I remember visiting the modern art museum in Prague some years after the fall of Czechoslovakia’s communist government. The socialist realism works were relegated to one gallery, and the attitude of the curator was to disparage such portraits of heroic workers and peasants. I have to admit, nevertheless, that while I enjoy abstraction and conceptual art, I appreciated the realistic work as well. Yet it is a a pity that the abstraction of the 1920s was silenced — even while, in the Hermitage in Leningrad, visitors could see confiscated impressionist and abstract paintings from other cultures. How contradictory! Could not there have been room and resources for many types of expression within the boundaries established under the Soviets? Substituting socialist realism in photography, the plastic arts, music, theater, and film patronizes the people and assumes that the proletariat is unable to understand abstraction.
“STAGING HAPPINESS” is the next gallery I viewed at the Jewish Museum. The Jewish photographers here portrayed daily life as falling in love and getting a suntan, and the new Soviet man and woman as super-healthy and super-athletic gymnasts and skiers. Next come huge military events and parades, demonstrating the power of the Soviet armed forces, and photos of dam construction on the Dnieper, the electrification of Russia, and the construction of the Baltic-White Sea Canal. Ethnographic photos were also made to record the many minorities in the new Soviet Union, such as tribal peoples in Siberia. Oddly, the ethnic section does not show any photos of Soviet Jews, who were recognized at that time as a legitimate ethnic minority by the Soviets.
Then there is a section on portraiture, including photos of Boris Pasternak, Anna Akhmatova, Vladimir Mayakovsky, and Stalin in full length.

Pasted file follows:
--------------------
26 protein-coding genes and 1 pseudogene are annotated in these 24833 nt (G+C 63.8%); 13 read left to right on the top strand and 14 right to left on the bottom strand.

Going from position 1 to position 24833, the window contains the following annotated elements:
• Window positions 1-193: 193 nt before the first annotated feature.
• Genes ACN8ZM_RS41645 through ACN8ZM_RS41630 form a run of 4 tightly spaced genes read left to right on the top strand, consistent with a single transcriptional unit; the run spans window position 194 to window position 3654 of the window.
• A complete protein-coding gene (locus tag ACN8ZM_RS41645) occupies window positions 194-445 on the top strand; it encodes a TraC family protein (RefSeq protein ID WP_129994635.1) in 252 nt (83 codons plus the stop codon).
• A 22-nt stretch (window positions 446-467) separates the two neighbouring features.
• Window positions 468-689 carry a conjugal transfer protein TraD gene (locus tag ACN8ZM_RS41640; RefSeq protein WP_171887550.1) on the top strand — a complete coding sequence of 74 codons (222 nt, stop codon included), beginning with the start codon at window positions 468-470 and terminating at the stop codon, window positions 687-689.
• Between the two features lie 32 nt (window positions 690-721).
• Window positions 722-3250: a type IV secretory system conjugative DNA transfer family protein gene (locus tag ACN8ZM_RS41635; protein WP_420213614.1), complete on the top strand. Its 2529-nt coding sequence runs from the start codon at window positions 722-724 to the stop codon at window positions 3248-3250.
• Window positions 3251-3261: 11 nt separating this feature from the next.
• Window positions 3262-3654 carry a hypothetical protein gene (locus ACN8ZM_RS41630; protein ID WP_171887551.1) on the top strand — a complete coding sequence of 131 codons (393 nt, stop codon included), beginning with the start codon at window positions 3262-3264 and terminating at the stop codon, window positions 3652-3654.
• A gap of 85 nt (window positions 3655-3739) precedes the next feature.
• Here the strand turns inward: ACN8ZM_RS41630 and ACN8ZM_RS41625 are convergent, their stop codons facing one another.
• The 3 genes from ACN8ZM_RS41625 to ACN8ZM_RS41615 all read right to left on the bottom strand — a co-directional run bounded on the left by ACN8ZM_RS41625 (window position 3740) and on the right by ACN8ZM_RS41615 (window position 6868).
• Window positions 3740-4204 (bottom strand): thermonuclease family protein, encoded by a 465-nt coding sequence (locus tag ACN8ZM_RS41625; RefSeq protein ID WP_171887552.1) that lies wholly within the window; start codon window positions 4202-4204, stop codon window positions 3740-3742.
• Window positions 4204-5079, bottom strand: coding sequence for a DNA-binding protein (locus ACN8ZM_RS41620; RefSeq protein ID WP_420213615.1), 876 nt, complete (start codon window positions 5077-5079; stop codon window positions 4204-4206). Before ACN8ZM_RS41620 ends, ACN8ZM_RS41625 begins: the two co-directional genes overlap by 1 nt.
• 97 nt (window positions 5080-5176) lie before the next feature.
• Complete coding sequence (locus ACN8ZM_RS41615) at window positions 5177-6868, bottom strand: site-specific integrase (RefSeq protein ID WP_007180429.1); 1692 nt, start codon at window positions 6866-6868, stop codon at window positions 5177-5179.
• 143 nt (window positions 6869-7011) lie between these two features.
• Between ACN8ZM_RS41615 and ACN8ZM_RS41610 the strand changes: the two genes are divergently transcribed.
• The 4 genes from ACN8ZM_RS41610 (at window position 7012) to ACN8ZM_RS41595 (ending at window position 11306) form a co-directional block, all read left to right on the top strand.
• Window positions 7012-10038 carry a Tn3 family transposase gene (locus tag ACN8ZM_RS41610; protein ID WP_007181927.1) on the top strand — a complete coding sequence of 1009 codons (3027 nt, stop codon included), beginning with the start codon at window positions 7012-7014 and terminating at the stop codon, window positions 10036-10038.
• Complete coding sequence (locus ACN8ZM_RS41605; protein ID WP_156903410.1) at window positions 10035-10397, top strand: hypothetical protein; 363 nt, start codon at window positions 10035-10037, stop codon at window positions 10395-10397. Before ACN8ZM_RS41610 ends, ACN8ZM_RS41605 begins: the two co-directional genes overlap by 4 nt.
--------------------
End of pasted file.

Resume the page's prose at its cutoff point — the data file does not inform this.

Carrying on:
Another section shows magnificent glossy magazines, such as Soviet Life, produced in many languages for consumption around the world, with photos of smiling collective-farm workers and huge industrialization projects. There is also a gallery devoted to beautiful silent-movie posters, most produced in bright colors and an enticing avant-garde style.
Finally, movies are shown daily. They include the well-known work of Sergei Eisenstein, “The Battleship Potemkin,” Kozintsev’s Gogol story, “The Overcoat,” and Dziga Vertov’s “Man With A Movie Camera,” as well as nine other films, all in rotation during the course of the exhibit.
AS A JEWISH LEFTIST, I am critical when capitalist nations censor and restrict thought and culture, as when American libraries restricting LGBT children’s books. When religious or rightwing forces restrict freedom around the world, I am outraged, as when Iran arrests filmmakers. In the past, however, I admittedly have apologized and excused the left when our “comrades” do the same. I have accepted the argument that both internal and external counter-revolutionaries force the left to “look the other way” or even justify censorship and cultural restrictions. “The Power of Pictures” prompts me to reconsider any tolerance I’ve given for censorship in the socialist movement over the years. Isn’t there a universal culture? Shouldn’t there be a universal opposition to censorship?
Jeffrey Kassel is a retired civil service worker who a founder of his union, the Public Employees Federation, and served as a union officer for twenty-eight years.